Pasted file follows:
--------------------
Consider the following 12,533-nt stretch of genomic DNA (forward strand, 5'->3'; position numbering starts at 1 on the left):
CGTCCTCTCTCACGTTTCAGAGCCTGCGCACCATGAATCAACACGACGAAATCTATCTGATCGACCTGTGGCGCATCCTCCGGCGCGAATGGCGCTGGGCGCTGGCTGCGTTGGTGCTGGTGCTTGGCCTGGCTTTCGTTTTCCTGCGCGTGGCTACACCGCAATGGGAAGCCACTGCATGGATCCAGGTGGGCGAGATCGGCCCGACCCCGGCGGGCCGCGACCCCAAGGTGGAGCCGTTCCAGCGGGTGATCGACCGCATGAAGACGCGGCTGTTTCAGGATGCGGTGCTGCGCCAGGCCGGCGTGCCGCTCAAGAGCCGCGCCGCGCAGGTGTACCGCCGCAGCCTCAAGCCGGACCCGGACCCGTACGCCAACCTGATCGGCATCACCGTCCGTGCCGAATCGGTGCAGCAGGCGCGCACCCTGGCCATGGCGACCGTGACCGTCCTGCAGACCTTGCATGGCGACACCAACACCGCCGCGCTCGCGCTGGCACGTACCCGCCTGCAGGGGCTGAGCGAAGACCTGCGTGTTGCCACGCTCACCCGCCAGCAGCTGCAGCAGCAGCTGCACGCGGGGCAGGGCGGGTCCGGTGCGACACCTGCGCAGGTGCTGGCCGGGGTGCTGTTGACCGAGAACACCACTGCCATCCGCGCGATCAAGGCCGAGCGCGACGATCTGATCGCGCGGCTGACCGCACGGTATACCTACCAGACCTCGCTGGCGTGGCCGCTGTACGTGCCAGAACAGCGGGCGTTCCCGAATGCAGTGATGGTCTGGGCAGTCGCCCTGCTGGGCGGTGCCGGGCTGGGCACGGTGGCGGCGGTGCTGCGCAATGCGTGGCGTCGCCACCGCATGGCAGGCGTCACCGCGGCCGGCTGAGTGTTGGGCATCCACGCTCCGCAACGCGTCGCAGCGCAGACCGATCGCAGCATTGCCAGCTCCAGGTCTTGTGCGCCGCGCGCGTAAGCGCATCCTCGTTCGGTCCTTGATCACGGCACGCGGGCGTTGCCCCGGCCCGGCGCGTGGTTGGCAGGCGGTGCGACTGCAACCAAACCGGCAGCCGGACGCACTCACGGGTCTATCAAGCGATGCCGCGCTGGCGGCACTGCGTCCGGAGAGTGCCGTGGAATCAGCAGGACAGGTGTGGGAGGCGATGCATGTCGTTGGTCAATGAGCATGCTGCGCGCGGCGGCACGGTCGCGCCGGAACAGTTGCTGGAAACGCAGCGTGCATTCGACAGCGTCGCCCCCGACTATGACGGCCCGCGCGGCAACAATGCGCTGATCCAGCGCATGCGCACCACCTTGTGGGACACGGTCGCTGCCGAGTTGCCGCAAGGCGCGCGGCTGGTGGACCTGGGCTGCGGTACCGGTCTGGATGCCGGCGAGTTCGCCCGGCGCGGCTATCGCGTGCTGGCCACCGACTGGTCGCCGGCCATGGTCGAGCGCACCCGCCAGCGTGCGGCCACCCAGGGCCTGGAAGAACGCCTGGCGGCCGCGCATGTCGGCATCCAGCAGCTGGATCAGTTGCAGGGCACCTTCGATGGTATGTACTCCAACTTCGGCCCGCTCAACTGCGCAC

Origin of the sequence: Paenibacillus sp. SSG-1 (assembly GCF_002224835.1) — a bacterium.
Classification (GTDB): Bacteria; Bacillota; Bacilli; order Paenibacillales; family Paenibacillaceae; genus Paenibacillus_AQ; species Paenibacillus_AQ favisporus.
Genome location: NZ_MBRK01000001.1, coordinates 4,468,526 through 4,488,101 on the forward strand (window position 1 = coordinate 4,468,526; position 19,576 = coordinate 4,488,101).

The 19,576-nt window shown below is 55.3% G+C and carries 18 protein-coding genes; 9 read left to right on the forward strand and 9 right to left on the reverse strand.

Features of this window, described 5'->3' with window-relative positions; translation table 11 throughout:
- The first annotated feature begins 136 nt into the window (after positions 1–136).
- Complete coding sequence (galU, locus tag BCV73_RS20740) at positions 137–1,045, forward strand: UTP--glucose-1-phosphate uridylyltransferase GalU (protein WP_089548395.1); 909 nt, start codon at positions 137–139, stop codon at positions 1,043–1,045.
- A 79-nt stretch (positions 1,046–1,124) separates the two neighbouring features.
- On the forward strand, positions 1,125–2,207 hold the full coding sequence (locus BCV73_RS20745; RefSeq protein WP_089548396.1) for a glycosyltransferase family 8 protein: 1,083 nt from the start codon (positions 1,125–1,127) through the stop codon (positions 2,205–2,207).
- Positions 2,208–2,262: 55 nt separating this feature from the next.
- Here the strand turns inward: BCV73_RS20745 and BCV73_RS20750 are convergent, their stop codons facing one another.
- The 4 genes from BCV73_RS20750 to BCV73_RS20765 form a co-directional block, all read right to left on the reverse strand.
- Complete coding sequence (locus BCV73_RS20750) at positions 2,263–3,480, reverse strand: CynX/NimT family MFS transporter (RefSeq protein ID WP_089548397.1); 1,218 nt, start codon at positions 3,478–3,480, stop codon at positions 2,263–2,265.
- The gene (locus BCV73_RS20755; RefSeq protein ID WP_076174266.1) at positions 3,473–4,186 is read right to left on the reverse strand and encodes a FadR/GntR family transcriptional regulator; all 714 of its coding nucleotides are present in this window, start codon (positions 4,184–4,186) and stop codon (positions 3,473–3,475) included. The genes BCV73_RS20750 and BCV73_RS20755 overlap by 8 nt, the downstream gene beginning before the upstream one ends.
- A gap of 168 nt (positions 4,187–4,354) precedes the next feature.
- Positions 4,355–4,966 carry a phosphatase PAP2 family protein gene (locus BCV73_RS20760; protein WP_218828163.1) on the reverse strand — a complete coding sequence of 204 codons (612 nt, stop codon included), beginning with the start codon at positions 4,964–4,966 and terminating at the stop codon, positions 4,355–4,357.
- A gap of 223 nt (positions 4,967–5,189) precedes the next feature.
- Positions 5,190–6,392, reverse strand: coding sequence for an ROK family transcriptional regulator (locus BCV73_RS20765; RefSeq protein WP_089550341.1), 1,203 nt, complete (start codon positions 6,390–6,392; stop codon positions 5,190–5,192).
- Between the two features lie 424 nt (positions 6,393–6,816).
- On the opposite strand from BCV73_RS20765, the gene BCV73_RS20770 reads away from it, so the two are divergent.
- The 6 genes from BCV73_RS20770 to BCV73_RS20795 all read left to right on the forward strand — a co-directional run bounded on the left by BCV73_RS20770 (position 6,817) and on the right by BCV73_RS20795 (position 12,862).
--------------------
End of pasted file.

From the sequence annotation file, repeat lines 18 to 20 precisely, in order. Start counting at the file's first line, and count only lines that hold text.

- Positions 4,355–4,966 carry a phosphatase PAP2 family protein gene (locus BCV73_RS20760; protein WP_218828163.1) on the reverse strand — a complete coding sequence of 204 codons (612 nt, stop codon included), beginning with the start codon at positions 4,964–4,966 and terminating at the stop codon, positions 4,355–4,357.
- A gap of 223 nt (positions 4,967–5,189) precedes the next feature.
- Positions 5,190–6,392, reverse strand: coding sequence for an ROK family transcriptional regulator (locus BCV73_RS20765; RefSeq protein WP_089550341.1), 1,203 nt, complete (start codon positions 6,390–6,392; stop codon positions 5,190–5,192).